Learn about engineering and the marvels of outer space at this NASA approved STEM camp at Kennedy Space Center. Kids will learn about the rockets, robots and space stations that power our knowledge of the universe and get to explore everything the center has to offer. This weeklong camp is offered each summer and designed to develop interest in engineering, math and problem solving and is for grades 2-11. Tuition for Space Camp is $295 per child per week; this rate does not include tax.

Summer Explosives Camp at Missouri Science and Technology

Blowing things up – the right way. At this one of a kind camp experience, kids will learn all about explosions and safety. Designed with a strong STEM and safety focus, this unique Missouri S&T experience culminates in a student run fireworks display. Explosives Camp is a one of a kind program with a competitive entry process; once a student is accepted, the tuition is $1,400 per week, which includes room and board.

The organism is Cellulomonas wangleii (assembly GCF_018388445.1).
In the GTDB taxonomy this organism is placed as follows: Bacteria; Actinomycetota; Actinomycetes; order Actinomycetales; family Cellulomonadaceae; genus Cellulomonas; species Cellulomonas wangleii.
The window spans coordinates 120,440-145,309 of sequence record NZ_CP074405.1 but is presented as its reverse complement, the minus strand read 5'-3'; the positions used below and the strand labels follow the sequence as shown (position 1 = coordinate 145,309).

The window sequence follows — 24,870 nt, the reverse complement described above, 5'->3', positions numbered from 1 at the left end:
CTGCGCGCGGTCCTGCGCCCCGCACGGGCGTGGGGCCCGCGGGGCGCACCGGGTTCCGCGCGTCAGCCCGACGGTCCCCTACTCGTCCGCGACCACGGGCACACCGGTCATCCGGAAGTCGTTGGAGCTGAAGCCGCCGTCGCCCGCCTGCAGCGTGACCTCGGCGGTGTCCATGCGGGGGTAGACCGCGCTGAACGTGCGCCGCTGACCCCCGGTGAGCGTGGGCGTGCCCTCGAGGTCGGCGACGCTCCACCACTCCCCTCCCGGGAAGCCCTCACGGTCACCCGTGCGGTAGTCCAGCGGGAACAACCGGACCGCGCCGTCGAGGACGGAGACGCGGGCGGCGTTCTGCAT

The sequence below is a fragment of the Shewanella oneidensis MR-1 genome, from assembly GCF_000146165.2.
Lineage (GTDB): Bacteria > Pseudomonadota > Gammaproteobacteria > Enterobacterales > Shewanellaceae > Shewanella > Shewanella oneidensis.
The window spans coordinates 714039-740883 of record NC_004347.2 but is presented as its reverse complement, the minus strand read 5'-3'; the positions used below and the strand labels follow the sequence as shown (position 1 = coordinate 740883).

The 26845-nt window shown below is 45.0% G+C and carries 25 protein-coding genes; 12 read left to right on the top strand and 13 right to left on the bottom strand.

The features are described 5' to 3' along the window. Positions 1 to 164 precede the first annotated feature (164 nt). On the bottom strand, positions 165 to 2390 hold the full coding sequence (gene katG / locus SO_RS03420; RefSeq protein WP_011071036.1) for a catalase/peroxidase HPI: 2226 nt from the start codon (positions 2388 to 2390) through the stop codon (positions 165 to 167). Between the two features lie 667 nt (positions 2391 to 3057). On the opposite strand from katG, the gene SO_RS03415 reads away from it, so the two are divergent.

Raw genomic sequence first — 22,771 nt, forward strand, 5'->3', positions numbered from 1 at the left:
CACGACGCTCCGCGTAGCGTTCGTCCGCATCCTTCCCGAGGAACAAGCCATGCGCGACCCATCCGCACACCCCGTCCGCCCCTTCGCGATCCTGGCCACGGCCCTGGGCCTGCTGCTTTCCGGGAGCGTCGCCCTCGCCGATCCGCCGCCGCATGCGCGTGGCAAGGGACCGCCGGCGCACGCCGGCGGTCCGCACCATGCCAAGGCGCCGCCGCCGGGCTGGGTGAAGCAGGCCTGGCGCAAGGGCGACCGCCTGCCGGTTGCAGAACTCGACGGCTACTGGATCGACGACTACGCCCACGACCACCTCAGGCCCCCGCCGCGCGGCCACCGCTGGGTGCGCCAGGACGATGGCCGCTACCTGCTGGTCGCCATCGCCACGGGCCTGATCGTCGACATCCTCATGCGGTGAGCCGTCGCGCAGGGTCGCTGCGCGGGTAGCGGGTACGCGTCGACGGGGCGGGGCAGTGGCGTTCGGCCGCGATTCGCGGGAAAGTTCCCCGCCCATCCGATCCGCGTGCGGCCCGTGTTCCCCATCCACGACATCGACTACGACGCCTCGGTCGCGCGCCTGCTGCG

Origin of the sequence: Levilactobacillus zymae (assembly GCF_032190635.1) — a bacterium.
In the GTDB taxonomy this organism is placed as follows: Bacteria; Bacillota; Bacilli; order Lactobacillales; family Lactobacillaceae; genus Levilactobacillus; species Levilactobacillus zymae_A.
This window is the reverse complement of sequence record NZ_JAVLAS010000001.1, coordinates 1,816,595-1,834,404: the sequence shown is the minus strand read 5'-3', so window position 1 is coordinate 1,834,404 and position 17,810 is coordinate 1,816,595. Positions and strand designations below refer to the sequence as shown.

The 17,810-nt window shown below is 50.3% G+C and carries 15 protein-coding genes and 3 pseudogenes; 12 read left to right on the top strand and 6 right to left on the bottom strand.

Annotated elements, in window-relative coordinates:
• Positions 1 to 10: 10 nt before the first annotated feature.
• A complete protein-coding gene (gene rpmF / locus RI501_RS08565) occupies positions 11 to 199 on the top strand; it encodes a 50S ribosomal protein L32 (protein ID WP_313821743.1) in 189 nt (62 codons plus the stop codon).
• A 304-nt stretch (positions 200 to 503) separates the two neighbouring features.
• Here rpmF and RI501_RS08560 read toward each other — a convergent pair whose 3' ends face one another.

Fiji Shark Studies Camp by Broadreach

This camp combines the best of international travel with hands on learning about sharks and sea creatures. Designed for high school students, this once in a lifetime experience focuses on sharks and includes dives and research. Broadreach offers a variety of other summer camp programs, including some for families and adults. Ready to dive with the sharks? Expect to pay about $6,400 for the 24 day experience per camper; this camp offers optional school credit if desired.

 

Thrill Coaster Tours